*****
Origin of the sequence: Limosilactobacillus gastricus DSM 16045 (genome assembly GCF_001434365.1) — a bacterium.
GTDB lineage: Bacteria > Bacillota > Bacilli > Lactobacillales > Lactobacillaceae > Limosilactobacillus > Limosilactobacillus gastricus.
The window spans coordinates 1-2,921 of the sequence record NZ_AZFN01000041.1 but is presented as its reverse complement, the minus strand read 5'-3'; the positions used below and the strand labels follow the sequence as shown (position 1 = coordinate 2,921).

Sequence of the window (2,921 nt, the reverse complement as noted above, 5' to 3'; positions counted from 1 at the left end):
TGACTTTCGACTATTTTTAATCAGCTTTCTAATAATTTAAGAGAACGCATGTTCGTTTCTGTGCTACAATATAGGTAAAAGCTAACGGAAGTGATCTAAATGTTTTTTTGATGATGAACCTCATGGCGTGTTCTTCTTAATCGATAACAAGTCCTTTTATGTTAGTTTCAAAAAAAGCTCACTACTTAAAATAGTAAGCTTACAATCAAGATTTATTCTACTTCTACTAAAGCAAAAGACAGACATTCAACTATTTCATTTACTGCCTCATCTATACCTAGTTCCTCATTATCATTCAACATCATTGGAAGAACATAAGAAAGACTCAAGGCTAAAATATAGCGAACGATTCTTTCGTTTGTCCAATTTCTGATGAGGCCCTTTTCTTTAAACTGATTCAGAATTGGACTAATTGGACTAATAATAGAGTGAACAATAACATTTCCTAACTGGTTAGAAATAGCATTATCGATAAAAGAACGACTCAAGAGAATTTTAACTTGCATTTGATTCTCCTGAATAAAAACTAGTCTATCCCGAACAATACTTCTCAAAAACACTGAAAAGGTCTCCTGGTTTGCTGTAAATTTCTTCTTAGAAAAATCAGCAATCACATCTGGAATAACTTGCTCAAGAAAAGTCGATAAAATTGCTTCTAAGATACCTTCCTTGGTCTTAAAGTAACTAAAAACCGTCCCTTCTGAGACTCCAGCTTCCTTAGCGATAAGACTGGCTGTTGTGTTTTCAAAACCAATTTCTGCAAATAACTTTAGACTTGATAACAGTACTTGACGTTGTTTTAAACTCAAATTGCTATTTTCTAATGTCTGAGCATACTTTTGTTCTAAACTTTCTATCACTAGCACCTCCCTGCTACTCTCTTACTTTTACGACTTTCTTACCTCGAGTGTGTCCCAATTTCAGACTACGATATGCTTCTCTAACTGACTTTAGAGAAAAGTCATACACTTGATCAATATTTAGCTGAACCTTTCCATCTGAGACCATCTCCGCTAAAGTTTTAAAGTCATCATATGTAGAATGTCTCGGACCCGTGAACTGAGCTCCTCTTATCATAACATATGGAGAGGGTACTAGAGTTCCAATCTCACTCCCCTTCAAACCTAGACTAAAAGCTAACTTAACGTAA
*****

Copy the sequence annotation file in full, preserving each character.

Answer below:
Origin of the sequence: Limosilactobacillus gastricus DSM 16045 (genome assembly GCF_001434365.1) — a bacterium.
GTDB lineage: Bacteria > Bacillota > Bacilli > Lactobacillales > Lactobacillaceae > Limosilactobacillus > Limosilactobacillus gastricus.
The window spans coordinates 1-2,921 of the sequence record NZ_AZFN01000041.1 but is presented as its reverse complement, the minus strand read 5'-3'; the positions used below and the strand labels follow the sequence as shown (position 1 = coordinate 2,921).

Sequence of the window (2,921 nt, the reverse complement as noted above, 5' to 3'; positions counted from 1 at the left end):
TGACTTTCGACTATTTTTAATCAGCTTTCTAATAATTTAAGAGAACGCATGTTCGTTTCTGTGCTACAATATAGGTAAAAGCTAACGGAAGTGATCTAAATGTTTTTTTGATGATGAACCTCATGGCGTGTTCTTCTTAATCGATAACAAGTCCTTTTATGTTAGTTTCAAAAAAAGCTCACTACTTAAAATAGTAAGCTTACAATCAAGATTTATTCTACTTCTACTAAAGCAAAAGACAGACATTCAACTATTTCATTTACTGCCTCATCTATACCTAGTTCCTCATTATCATTCAACATCATTGGAAGAACATAAGAAAGACTCAAGGCTAAAATATAGCGAACGATTCTTTCGTTTGTCCAATTTCTGATGAGGCCCTTTTCTTTAAACTGATTCAGAATTGGACTAATTGGACTAATAATAGAGTGAACAATAACATTTCCTAACTGGTTAGAAATAGCATTATCGATAAAAGAACGACTCAAGAGAATTTTAACTTGCATTTGATTCTCCTGAATAAAAACTAGTCTATCCCGAACAATACTTCTCAAAAACACTGAAAAGGTCTCCTGGTTTGCTGTAAATTTCTTCTTAGAAAAATCAGCAATCACATCTGGAATAACTTGCTCAAGAAAAGTCGATAAAATTGCTTCTAAGATACCTTCCTTGGTCTTAAAGTAACTAAAAACCGTCCCTTCTGAGACTCCAGCTTCCTTAGCGATAAGACTGGCTGTTGTGTTTTCAAAACCAATTTCTGCAAATAACTTTAGACTTGATAACAGTACTTGACGTTGTTTTAAACTCAAATTGCTATTTTCTAATGTCTGAGCATACTTTTGTTCTAAACTTTCTATCACTAGCACCTCCCTGCTACTCTCTTACTTTTACGACTTTCTTACCTCGAGTGTGTCCCAATTTCAGACTACGATATGCTTCTCTAACTGACTTTAGAGAAAAGTCATACACTTGATCAATATTTAGCTGAACCTTTCCATCTGAGACCATCTCCGCTAAAGTTTTAAAGTCATCATATGTAGAATGTCTCGGACCCGTGAACTGAGCTCCTCTTATCATAACATATGGAGAGGGTACTAGAGTTCCAATCTCACTCCCCTTCAAACCTAGACTAAAAGCTAACTTAACGTAA